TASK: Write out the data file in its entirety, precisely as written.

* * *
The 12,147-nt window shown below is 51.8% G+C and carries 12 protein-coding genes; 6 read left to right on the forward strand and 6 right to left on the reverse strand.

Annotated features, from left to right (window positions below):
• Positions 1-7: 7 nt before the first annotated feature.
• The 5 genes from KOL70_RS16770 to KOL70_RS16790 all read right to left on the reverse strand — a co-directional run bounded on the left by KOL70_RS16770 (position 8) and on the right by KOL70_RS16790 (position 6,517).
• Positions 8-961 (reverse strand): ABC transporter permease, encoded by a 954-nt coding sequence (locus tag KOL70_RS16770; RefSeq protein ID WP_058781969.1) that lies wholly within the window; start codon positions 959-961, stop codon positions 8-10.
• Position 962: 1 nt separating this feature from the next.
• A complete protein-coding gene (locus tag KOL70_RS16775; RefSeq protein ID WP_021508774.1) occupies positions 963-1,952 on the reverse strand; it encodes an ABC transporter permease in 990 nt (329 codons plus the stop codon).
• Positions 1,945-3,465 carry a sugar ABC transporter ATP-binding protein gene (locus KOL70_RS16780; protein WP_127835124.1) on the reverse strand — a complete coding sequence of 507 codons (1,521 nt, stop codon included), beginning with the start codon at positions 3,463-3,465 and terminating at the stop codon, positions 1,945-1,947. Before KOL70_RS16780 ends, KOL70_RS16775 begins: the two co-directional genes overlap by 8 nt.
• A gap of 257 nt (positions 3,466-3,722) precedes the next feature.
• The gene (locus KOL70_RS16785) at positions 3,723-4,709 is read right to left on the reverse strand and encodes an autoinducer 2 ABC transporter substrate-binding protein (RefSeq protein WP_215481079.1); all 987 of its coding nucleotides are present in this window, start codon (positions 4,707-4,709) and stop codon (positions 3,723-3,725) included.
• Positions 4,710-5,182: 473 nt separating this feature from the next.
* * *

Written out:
The 12,147-nt window shown below is 51.8% G+C and carries 12 protein-coding genes; 6 read left to right on the forward strand and 6 right to left on the reverse strand.

Annotated features, from left to right (window positions below):
• Positions 1-7: 7 nt before the first annotated feature.
• The 5 genes from KOL70_RS16770 to KOL70_RS16790 all read right to left on the reverse strand — a co-directional run bounded on the left by KOL70_RS16770 (position 8) and on the right by KOL70_RS16790 (position 6,517).
• Positions 8-961 (reverse strand): ABC transporter permease, encoded by a 954-nt coding sequence (locus tag KOL70_RS16770; RefSeq protein ID WP_058781969.1) that lies wholly within the window; start codon positions 959-961, stop codon positions 8-10.
• Position 962: 1 nt separating this feature from the next.
• A complete protein-coding gene (locus tag KOL70_RS16775; RefSeq protein ID WP_021508774.1) occupies positions 963-1,952 on the reverse strand; it encodes an ABC transporter permease in 990 nt (329 codons plus the stop codon).
• Positions 1,945-3,465 carry a sugar ABC transporter ATP-binding protein gene (locus KOL70_RS16780; protein WP_127835124.1) on the reverse strand — a complete coding sequence of 507 codons (1,521 nt, stop codon included), beginning with the start codon at positions 3,463-3,465 and terminating at the stop codon, positions 1,945-1,947. Before KOL70_RS16780 ends, KOL70_RS16775 begins: the two co-directional genes overlap by 8 nt.
• A gap of 257 nt (positions 3,466-3,722) precedes the next feature.
• The gene (locus KOL70_RS16785) at positions 3,723-4,709 is read right to left on the reverse strand and encodes an autoinducer 2 ABC transporter substrate-binding protein (RefSeq protein WP_215481079.1); all 987 of its coding nucleotides are present in this window, start codon (positions 4,707-4,709) and stop codon (positions 3,723-3,725) included.
• Positions 4,710-5,182: 473 nt separating this feature from the next.